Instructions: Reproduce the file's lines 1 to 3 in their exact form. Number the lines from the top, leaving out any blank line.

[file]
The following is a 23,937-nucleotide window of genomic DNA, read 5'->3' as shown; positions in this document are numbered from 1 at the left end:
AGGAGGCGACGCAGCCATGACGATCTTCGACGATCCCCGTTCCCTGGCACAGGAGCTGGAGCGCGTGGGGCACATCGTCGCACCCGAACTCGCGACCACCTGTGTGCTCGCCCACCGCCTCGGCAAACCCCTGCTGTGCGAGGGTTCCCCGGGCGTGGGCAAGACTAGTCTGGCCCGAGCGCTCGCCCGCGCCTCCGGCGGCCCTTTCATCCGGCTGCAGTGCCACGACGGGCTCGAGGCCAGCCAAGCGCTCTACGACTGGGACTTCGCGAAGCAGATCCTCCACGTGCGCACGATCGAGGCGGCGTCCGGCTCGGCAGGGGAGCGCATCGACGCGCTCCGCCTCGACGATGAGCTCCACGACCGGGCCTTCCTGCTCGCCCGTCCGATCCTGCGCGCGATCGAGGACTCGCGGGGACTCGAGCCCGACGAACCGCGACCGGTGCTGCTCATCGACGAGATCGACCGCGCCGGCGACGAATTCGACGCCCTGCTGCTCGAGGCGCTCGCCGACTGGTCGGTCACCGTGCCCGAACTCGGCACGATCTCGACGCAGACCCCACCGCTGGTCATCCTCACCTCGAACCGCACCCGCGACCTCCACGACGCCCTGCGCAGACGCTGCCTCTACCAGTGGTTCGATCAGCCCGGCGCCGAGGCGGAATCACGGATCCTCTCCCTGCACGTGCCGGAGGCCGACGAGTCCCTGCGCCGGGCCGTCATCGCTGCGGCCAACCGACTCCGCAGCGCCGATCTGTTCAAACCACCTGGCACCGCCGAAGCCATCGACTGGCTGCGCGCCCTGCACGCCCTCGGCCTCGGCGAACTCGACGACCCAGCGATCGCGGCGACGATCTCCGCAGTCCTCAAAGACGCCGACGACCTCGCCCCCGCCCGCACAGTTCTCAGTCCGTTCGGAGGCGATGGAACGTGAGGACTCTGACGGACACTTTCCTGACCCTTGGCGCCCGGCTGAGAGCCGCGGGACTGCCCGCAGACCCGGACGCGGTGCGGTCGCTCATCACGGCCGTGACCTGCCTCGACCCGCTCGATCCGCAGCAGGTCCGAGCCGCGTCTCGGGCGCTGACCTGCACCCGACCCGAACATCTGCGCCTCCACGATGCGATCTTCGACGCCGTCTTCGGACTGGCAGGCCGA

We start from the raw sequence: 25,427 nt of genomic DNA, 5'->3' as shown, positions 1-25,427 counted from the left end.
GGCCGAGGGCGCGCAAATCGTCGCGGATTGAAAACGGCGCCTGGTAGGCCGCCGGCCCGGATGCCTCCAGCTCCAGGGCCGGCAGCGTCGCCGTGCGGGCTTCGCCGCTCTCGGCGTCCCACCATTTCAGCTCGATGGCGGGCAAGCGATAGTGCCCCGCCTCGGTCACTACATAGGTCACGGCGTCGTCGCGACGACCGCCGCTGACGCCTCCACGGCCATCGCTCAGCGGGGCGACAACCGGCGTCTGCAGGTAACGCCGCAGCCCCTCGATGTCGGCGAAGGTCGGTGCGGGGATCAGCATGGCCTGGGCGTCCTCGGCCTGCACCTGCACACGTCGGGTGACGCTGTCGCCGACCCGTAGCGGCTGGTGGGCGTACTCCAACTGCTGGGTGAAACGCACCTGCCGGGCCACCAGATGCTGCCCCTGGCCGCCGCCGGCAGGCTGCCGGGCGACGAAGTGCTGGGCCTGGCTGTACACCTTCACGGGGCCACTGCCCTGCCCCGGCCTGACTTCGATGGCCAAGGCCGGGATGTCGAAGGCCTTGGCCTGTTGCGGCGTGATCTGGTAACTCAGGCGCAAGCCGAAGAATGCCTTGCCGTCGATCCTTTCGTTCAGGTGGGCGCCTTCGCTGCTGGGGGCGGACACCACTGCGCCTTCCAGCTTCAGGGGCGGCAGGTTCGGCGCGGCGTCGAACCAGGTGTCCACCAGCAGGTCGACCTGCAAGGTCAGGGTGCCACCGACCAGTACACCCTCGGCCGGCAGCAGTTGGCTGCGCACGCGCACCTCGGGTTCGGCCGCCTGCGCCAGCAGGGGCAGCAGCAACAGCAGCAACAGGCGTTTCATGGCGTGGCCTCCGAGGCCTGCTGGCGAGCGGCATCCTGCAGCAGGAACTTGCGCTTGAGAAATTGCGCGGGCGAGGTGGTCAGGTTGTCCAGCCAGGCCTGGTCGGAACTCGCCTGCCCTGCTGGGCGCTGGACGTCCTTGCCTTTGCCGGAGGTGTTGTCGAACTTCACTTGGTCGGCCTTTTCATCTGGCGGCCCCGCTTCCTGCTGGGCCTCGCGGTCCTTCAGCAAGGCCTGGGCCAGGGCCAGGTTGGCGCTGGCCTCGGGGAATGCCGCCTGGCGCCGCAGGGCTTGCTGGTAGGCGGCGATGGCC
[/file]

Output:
The following is a 23,937-nucleotide window of genomic DNA, read 5'->3' as shown; positions in this document are numbered from 1 at the left end:
AGGAGGCGACGCAGCCATGACGATCTTCGACGATCCCCGTTCCCTGGCACAGGAGCTGGAGCGCGTGGGGCACATCGTCGCACCCGAACTCGCGACCACCTGTGTGCTCGCCCACCGCCTCGGCAAACCCCTGCTGTGCGAGGGTTCCCCGGGCGTGGGCAAGACTAGTCTGGCCCGAGCGCTCGCCCGCGCCTCCGGCGGCCCTTTCATCCGGCTGCAGTGCCACGACGGGCTCGAGGCCAGCCAAGCGCTCTACGACTGGGACTTCGCGAAGCAGATCCTCCACGTGCGCACGATCGAGGCGGCGTCCGGCTCGGCAGGGGAGCGCATCGACGCGCTCCGCCTCGACGATGAGCTCCACGACCGGGCCTTCCTGCTCGCCCGTCCGATCCTGCGCGCGATCGAGGACTCGCGGGGACTCGAGCCCGACGAACCGCGACCGGTGCTGCTCATCGACGAGATCGACCGCGCCGGCGACGAATTCGACGCCCTGCTGCTCGAGGCGCTCGCCGACTGGTCGGTCACCGTGCCCGAACTCGGCACGATCTCGACGCAGACCCCACCGCTGGTCATCCTCACCTCGAACCGCACCCGCGACCTCCACGACGCCCTGCGCAGACGCTGCCTCTACCAGTGGTTCGATCAGCCCGGCGCCGAGGCGGAATCACGGATCCTCTCCCTGCACGTGCCGGAGGCCGACGAGTCCCTGCGCCGGGCCGTCATCGCTGCGGCCAACCGACTCCGCAGCGCCGATCTGTTCAAACCACCTGGCACCGCCGAAGCCATCGACTGGCTGCGCGCCCTGCACGCCCTCGGCCTCGGCGAACTCGACGACCCAGCGATCGCGGCGACGATCTCCGCAGTCCTCAAAGACGCCGACGACCTCGCCCCCGCCCGCACAGTTCTCAGTCCGTTCGGAGGCGATGGAACGTGAGGACTCTGACGGACACTTTCCTGACCCTTGGCGCCCGGCTGAGAGCCGCGGGACTGCCCGCAGACCCGGACGCGGTGCGGTCGCTCATCACGGCCGTGACCTGCCTCGACCCGCTCGATCCGCAGCAGGTCCGAGCCGCGTCTCGGGCGCTGACCTGCACCCGACCCGAACATCTGCGCCTCCACGATGCGATCTTCGACGCCGTCTTCGGACTGGCAGGCCGA

We start from the raw sequence: 25,427 nt of genomic DNA, 5'->3' as shown, positions 1-25,427 counted from the left end.